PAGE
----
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As a proof-of-concept, plus a handy paranoid tool, I'm writing an OpenBSD LKM that will connect to an IRC channel, and report when hooked syscalls are executed.

This is so I can essentially have a 'live' update of filesystem changes, user logons, etc., when I'm offsite but have internet access.

I've gotten as far as connecting the socket, but am stuck at trying to perform the equivalent of a getaddrinfo or even inet_addr call with a hardcoded address.

As these are userland functions, any attempts to use them will result in undefined references - fair enough. The trouble is, after a while of Googling and grep'ing the openbsd source, I cannot find any equivalent kernel functions to do this; the best recommendation has been to reimplement them in the module.

This means I need to also implement things like islower, isxdigit and isspace (and probably others as I progress), which gets a bit much to perform something so simple; is anyone aware of a workaround or alternative for this, or am I stuck c+p code from the net files?

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Instead of letting the kernel module communicate directly with the server, why not let it open some local communication channel (e.g. a pipe or local socket) and have a userland application do the actual server communication? –  Joachim Pileborg Aug 12 '12 at 11:12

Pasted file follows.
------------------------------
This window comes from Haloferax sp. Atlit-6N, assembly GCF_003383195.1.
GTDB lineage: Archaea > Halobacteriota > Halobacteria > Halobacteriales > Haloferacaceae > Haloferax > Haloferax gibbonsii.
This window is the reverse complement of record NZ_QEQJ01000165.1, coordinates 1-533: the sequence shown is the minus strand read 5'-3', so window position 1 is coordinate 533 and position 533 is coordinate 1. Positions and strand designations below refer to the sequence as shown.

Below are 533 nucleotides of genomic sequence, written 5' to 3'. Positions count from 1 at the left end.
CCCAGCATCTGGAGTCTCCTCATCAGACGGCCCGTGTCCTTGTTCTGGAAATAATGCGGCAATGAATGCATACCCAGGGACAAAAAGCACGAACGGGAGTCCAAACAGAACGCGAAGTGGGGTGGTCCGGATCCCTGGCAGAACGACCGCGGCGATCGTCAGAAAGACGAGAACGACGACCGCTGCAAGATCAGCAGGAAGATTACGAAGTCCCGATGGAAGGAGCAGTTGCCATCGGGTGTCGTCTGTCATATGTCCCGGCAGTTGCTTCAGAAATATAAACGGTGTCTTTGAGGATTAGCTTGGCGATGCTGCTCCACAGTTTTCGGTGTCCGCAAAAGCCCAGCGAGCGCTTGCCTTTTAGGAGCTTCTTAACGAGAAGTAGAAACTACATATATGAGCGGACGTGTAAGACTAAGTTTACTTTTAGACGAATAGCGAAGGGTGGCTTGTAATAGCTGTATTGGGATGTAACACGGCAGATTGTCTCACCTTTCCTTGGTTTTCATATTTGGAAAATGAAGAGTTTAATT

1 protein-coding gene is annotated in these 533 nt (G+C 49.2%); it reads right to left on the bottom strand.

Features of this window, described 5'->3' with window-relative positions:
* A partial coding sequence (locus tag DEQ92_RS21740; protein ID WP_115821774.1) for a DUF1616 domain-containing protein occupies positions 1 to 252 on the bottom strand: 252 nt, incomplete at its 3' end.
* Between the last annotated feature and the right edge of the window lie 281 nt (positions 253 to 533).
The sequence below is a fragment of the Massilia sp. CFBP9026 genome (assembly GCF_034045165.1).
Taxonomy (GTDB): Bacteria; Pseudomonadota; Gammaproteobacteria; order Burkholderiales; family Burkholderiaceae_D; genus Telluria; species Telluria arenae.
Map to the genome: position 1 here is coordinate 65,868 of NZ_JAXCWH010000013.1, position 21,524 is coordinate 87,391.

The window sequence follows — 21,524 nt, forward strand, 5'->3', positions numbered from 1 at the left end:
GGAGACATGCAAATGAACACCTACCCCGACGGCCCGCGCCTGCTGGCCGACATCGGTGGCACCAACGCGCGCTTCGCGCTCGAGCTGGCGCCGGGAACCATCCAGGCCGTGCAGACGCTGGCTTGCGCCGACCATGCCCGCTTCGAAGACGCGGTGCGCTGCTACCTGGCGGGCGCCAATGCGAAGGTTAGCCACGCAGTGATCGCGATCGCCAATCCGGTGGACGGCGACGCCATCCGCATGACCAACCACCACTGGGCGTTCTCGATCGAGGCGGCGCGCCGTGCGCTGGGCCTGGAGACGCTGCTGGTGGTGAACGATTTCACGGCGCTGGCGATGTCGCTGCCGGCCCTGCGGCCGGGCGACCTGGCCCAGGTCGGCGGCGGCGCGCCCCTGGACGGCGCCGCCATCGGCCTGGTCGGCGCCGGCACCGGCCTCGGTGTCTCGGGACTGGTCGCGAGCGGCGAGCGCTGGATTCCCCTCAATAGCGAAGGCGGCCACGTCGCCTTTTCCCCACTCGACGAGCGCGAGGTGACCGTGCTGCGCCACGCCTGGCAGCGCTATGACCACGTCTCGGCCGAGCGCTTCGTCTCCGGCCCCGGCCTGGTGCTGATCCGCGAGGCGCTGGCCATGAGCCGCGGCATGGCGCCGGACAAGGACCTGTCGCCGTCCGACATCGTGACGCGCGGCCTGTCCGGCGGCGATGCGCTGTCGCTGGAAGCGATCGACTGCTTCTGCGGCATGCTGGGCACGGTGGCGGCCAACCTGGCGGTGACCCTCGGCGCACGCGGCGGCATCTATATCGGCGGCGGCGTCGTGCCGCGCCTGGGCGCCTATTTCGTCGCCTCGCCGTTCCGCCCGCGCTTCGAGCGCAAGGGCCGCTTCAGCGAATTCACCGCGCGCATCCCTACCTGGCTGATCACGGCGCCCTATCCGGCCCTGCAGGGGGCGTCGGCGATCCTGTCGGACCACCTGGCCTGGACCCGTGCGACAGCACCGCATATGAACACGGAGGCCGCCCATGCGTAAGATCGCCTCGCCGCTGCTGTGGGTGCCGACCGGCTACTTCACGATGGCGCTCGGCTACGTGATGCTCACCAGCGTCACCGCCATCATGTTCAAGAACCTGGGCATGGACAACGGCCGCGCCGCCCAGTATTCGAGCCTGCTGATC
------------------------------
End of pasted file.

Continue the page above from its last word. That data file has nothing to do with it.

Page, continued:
Why would the kernel need to perform DNS lookups? And why would you be paranoid enough to be concerned with syscalls being executed, but trusting enough that your DNS system isn't spoofable? –  tbert Aug 12 '12 at 11:18
    
I wanted to minimize the amount of dependencies the module had (pretty much to the point of being standalone) - I have a distrust of using data from userland in the kernel, even after validation. However, you're quite right in that the userland comms is the preferred and recommended method to do this, I just like being different. –  septical Aug 12 '12 at 11:24
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"different" does not always mean "a better idea": media.photobucket.com/image/unique%20fork/speedy_2/… –  tbert Aug 12 '12 at 11:29
    
Very true :D - the DNS lookups aren't that much of a concern to be honest, as I've stored the IPs for all the networks servers from prior calls (over years), and have them on my internal DNS server. This is why using a hardcoded address won't be too problematic - of course you then have the usual malicious/hijacked server to deal with.. –  septical Aug 12 '12 at 11:39

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